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The Epoch Times
The Epoch Times
25 Mar 2023


NextImg:Alberta Firearms Act to Oppose Feds' Gun Confiscation Passes Third Reading

A bill introduced by the Alberta government to protect its lawful firearms owners from the federal government’s gun confiscation program has passed third reading.

In a 28–7 vote on March 22, Bill 8, the Alberta Firearms Act, passed third reading on division, with seven NDP MLAs voting against it.

In a speech delivered prior to the vote, Brad Rutherford, government whip (minister without portfolio), said Bill 8 puts the interest of law-abiding firearms owners first.

“It accomplishes three main goals: one, it supports the firearms community in the face of Ottawa’s attacks on lawful firearm owners; it reduces confusion and increases accountability regarding the Chief Firearms Officer’s role; and three, it creates tools that enable Alberta to protect its jurisdiction over firearms,” he said at the assembly.

The Alberta Firearms Act was introduced by Justice Minister Tyler Shandro on March 7 in response to Ottawa’s plan to confiscate certain types of guns that it regarded as “assault-style” weapons, including AR-15s.

In May 2020, the Liberal government issued a ban on more than 1,500 models of previously legally purchased firearms. Last October, the minority government put a freeze on the purchase, sale, transfer, and import of handguns, which effectively bans handgun ownership in the country.

In November 2022, the Trudeau government tabled sweeping last-minute amendments to Bill C-21, which was  being debated by the Standing Committee on Public Safety and National Security before the session ended for the holidays.

If passed, the federal bill will ban most semi-automatic shotguns and rifles—including many ordinary hunting shotguns and rifles purchased legally. The proposed amendments would also ban any gun that can hold a detachable magazine.

On Dec. 29, 2022, a memo released by Public Services and Procurement Canada (PSPC) proposed the “transition” of how firearms will be confiscated from gun owners starting in the country’s smallest province.

“Prince Edward Island (PE) will be used as a pilot and will be the first point of collection based on the smaller number of firearms,” said the memo, titled “2022 Minister’s Transition Book 2: Core responsibility 1—Purchase of goods and services.”

“As a result, lessons learned, gaps analysis and risk assessment would inform the phase 2 national roll-out.”

The memo said phase 2 of the national roll-out is planned for spring 2023 once an information technology case management system is in place.

“It will be implemented in collaboration with other government departments, provincial, municipal and territorial governments and potential Industry partners,” PSPC staff wrote.

At a media roundtable on March 15, Shandro criticized the Liberals’ confiscation program for potentially “criminalizing thousands of Canadians.”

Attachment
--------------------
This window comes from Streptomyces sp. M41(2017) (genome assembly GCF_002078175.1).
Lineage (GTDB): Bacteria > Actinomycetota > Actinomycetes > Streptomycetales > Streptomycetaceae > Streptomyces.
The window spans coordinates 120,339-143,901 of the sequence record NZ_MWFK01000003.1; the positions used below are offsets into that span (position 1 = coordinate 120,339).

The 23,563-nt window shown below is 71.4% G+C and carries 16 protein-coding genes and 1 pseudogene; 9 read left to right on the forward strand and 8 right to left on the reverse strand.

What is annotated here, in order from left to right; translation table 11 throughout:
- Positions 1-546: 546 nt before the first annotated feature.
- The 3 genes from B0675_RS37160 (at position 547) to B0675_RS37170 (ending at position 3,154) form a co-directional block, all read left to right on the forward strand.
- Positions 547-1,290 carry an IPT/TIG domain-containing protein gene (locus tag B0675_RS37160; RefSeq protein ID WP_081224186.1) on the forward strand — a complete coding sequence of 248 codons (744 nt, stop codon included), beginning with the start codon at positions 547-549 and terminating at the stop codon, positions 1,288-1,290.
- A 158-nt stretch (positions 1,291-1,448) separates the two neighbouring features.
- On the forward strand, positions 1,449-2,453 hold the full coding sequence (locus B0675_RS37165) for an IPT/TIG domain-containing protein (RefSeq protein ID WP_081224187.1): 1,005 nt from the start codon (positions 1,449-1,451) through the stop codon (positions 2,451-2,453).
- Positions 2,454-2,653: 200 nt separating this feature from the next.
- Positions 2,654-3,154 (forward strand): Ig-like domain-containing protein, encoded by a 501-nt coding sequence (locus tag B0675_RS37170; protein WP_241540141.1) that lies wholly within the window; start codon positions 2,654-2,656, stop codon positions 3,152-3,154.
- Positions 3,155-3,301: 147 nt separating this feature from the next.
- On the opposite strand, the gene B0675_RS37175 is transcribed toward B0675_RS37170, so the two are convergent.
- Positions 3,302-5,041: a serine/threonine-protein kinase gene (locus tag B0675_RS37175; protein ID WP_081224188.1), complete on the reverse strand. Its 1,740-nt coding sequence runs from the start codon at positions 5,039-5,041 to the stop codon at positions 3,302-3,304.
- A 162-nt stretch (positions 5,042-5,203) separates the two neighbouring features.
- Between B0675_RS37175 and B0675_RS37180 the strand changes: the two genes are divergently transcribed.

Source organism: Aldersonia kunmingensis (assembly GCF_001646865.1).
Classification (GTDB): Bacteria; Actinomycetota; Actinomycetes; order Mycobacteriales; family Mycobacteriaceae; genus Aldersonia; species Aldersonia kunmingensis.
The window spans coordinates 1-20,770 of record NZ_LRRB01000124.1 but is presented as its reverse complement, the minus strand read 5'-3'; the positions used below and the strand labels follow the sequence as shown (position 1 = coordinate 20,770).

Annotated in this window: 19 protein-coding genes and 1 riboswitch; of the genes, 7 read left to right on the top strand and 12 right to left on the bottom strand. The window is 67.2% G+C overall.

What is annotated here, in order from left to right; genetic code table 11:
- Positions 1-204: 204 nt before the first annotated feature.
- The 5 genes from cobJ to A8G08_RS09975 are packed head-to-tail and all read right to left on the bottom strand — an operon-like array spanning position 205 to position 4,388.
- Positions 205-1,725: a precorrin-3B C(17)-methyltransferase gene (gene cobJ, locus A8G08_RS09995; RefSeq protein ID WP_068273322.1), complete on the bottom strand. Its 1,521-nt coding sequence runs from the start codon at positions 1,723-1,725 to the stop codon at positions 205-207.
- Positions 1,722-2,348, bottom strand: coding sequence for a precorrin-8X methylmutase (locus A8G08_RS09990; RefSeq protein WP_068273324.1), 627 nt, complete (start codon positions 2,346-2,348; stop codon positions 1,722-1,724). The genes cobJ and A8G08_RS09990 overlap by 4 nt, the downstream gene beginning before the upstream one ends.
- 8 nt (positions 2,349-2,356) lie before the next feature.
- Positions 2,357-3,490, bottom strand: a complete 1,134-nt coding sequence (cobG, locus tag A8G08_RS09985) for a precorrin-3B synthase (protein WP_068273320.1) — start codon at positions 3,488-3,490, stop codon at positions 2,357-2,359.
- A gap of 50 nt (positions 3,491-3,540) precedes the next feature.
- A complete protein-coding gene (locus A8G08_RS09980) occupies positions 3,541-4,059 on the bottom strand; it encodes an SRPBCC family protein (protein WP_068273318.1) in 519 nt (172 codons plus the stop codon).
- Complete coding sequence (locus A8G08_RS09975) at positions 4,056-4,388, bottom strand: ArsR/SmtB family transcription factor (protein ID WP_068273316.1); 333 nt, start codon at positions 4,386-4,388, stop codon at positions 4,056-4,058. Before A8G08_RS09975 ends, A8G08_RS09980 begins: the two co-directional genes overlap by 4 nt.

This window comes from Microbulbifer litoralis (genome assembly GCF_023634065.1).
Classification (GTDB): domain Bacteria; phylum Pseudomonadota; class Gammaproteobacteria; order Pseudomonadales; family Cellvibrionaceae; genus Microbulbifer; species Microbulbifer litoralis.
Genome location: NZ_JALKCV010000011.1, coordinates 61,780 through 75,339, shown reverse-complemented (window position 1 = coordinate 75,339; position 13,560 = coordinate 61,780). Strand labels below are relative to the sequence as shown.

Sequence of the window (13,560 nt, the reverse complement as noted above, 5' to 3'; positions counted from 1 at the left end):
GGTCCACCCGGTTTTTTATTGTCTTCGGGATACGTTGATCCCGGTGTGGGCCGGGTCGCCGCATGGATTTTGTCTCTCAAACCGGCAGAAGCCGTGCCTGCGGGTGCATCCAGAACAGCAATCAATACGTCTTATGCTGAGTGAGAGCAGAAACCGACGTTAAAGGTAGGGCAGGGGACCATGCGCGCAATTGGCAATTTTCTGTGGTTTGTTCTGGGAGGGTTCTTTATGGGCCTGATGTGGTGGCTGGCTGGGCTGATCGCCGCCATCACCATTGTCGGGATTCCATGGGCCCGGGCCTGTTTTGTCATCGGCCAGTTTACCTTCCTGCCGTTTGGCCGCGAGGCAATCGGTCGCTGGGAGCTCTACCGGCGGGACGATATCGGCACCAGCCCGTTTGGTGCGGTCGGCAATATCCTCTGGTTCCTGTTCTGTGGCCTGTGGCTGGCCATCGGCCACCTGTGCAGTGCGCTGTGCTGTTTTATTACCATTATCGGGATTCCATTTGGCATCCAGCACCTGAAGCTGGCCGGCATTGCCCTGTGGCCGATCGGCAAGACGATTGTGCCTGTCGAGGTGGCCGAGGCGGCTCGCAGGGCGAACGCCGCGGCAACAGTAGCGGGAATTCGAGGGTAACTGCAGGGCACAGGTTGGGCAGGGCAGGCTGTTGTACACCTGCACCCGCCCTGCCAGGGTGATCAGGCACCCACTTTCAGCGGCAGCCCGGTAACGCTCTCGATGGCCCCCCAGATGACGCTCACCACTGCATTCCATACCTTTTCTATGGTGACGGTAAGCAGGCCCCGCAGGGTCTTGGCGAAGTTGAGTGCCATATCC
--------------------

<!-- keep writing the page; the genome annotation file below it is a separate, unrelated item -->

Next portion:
“If they are going to have a confiscation program, we have to ensure the province is involved in licensing and we will be advocating for sensible legislative changes rather than ones, like C21 and order of council, that are targeting law-abiding Canadians and criminalizing thousands of Canadians over night for being in possession of legally acquired property,” he said.

According to the Alberta government, the province has over 340,000 licensed firearm owners, and more than 650 firearms-related businesses.

Shandro said the federal government doesn’t know whom they will use for the confiscation program—municipal employees, RCMP, police forces or a private contractor.

The province, however, is aware that some municipalities want to enter into an agreement with the federal government and receive funding to have municipal employees be involved in the confiscation program.

“We do not want police resources taken off the streets and being wasted and distracted by being involved with the confiscation program,” said Shandro. “If a municipality is going to have municipal employees involved, they are going to have to work with us.”

The province’s official site said Bill 8, if gained royal assent, will give Alberta “more tools” to protect areas of provincial jurisdiction over firearms, including “limiting municipalities and municipal police services from entering into firearms-related funding agreements with the federal government.”

Rutherford said suggestions that the act is unnecessary or creates a less safe environment for Albertans is “patently false.”

On Oct. 2, 2022, federal Public Safety Minister Marco Mendicino accused Shandro of “insinuating that the RCMP will not be enforcing federal law” and that his resistance to the gun confiscation program was “reckless” and amounting to a “political stunt.”

In a video posted on Twitter on March 7, Shandro said the Liberals’ gun confiscation program won’t work.

“None of these federal policies will make our communities safer,” he said. “They are targeting law-abiding, responsible Canadians.

To date, Alberta, Saskatchewan, Manitoba, and New Brunswick have joined forces to oppose  using “scarce RCMP and municipal police resources to confiscate more than 100,000 legally acquired firearms from Canadians.”

The Yukon legislature also passed a motion against diverting territorial policing resources to assist in the Liberals’ plan.

Marnie Cathcart and The Canadian Press contributed to this report.